(CNN) -- If most new moms would breastfeed their babies for the first six months of life, it would save nearly 1,000 lives and billions of dollars each year, according to a new study published Monday in the journal Pediatrics.
"The United States incurs $13 billion in excess costs annually and suffers 911 preventable deaths per year because our breastfeeding rates fall far below medical recommendations," the report said.
The World Health Organization says infants should be exclusively breastfed for the first six months of life "to achieve optimal growth, development and health." The WHO is not alone in its recommendations.
The American College of Obstetricians and Gynecologists, the American Academy of Pediatrics, the American Academy of Family Physicians and the Centers for Disease Control and Prevention all agree that breast milk alone is sufficient for newborns and infants until they are 6 months old.
However, a 2009 breastfeeding report card from the CDC found that only 74 percent of women start breastfeeding, only 33 percent were still exclusively breastfeeding at three months and only 14 percent were still exclusively breastfeeding at six months.
Dr. Melissa Bartick, one of the new study's co-authors, says the vast majority of extra costs incurred each year could be saved "if 80 to 90 percent of women exclusively breastfed for as little as four months and if 90 percent of women would breastfeed some times until six months." Bartick is a hospitalist -- a doctor who specializes in the care of hospitalized patients -- at Cambridge Health Alliance, an instructor in medicine at Harvard Medical School and a mother of two.
Bartick and her co-author Arnold Reinhold found that most of the excess costs are due to premature deaths. Nearly all, 95 percent of these deaths, are attributed to three causes: sudden infant death syndrome (SIDS); necrotizing enterocolitis, seen primarily in preterm babies and in which the lining of the intestinal wall dies; and lower respiratory infections such as pneumonia.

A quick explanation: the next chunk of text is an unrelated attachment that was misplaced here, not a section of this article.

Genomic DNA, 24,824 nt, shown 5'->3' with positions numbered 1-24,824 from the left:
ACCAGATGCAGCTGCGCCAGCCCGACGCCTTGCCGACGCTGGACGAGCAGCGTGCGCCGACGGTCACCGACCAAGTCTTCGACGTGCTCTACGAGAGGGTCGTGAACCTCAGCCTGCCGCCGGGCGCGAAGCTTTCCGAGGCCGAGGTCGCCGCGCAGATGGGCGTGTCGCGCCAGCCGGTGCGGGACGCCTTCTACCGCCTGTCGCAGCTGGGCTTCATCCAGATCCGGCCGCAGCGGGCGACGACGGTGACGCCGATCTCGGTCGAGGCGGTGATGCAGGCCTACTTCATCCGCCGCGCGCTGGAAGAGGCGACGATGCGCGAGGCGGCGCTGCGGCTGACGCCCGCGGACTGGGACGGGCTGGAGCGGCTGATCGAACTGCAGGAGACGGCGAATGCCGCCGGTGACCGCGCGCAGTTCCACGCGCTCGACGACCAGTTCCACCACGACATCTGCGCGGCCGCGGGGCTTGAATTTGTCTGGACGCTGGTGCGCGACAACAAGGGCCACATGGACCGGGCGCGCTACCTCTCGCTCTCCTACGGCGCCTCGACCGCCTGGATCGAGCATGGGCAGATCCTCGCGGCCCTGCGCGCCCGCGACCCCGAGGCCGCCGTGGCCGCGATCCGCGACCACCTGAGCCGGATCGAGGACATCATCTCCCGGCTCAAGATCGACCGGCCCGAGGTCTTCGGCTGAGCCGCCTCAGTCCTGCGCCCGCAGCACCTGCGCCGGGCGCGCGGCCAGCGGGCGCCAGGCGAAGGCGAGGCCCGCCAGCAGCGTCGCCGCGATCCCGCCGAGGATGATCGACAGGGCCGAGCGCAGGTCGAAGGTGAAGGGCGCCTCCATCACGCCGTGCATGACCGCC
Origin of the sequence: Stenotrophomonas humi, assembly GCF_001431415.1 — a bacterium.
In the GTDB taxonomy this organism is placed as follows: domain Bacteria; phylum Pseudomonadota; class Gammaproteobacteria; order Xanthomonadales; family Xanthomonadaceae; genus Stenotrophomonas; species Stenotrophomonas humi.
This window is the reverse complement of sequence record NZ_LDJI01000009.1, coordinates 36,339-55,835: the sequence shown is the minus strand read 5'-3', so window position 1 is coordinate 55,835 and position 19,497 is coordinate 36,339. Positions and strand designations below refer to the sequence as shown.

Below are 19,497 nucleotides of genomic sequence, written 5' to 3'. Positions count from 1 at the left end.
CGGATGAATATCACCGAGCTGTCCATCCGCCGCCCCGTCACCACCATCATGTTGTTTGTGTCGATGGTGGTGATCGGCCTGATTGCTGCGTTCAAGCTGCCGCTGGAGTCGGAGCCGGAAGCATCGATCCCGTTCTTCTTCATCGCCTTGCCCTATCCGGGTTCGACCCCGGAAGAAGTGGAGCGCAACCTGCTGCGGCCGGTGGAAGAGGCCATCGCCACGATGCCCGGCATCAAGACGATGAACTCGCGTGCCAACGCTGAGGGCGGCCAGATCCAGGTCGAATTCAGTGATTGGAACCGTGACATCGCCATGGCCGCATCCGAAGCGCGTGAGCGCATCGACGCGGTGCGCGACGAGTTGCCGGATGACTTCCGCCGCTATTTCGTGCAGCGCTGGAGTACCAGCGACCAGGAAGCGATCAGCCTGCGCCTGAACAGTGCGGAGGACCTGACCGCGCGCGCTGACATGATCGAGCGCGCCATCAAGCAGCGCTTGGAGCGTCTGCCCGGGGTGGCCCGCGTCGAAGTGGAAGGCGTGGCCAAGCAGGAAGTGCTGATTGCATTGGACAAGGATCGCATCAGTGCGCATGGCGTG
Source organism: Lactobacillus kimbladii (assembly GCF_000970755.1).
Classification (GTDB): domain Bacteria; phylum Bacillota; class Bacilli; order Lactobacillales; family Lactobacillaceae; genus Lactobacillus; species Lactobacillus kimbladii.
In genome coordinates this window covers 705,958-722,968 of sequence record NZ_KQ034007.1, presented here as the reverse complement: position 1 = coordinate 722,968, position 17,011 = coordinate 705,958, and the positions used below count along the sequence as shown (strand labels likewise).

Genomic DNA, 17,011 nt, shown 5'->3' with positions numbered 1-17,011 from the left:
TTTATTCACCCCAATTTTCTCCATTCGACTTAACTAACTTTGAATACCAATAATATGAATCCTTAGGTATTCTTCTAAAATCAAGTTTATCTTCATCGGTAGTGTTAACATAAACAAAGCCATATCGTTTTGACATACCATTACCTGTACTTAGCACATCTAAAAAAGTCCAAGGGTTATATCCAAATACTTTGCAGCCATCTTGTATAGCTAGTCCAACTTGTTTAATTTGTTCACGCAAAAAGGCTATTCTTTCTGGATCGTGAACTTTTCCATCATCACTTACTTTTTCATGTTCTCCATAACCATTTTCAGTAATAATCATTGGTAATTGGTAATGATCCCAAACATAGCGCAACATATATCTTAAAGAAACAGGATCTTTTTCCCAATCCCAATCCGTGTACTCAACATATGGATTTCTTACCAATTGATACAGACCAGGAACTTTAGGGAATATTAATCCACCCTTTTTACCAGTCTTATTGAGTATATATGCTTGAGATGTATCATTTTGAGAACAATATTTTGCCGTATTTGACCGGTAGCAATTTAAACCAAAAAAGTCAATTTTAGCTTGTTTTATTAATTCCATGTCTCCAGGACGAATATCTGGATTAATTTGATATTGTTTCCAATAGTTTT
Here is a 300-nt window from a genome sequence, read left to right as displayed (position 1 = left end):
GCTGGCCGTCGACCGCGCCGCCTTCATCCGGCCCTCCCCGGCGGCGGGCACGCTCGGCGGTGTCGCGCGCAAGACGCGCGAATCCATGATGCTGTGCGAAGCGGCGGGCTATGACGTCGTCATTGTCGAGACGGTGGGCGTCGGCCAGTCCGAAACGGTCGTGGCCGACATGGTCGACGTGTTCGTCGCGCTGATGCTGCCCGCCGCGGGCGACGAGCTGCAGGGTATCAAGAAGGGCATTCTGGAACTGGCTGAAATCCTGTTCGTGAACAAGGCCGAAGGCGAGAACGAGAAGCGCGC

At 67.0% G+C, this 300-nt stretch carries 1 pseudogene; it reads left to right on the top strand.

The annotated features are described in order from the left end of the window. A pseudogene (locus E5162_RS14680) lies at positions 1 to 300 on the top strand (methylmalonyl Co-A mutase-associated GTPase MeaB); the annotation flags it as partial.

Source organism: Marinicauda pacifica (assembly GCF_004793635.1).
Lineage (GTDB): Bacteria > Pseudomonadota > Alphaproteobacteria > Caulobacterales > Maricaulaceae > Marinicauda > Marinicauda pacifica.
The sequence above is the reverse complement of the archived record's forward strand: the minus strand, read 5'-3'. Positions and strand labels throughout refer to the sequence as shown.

Breastfeeding has been shown to reduce the risk of all of these and seven other illnesses studied by the study authors.
Bartick calculates $10.56 million for each of the estimated 911 children's deaths. Researchers also included the direct costs of health care and parent's time missed from work. They did not include the cost of formula, which is another added cost for moms who don't breastfeed.
There are a lot of factors contributing to low breastfeeding rates in the United States, and Bartick says moms shouldn't be blamed, because they receive mixed messages and often lack support from the moment their babies are born.
She says the biggest priority should be to improve maternity care practices. Bartick refers to a 2007 CDC survey of hospitals and birthing centers, which scored each facility to determine how well it complied with recommendations meant to encourage women to breastfeed.
According to that survey, Bartick says, "U.S. hospitals scored a 63 - that's a D."
Bartick says many hospitals delay immediate urgent skin-to-skin contact between mom and baby, which can make things harder for the newborn to act on its natural instincts to suckle.
Moms also need to be better educated about the importance of breastfeeding and they need adequate support after they leave the hospital in case they run into problems because the newborn isn't properly latching on and therefore not getting enough food.
Dr. Alan Fleischman, medical director for the March of Dimes, was not surprised by the findings of the report. Fleischman, who did not work on this study, says if a new mom is struggling with breastfeeding, she may end up in a situation where "grandmother suggests to stop the silliness and give formula instead."
He believes the mothers and grandmothers of new moms also need to be educated about the benefits of breastfeeding because for their generations, feeding their babies formula was the norm.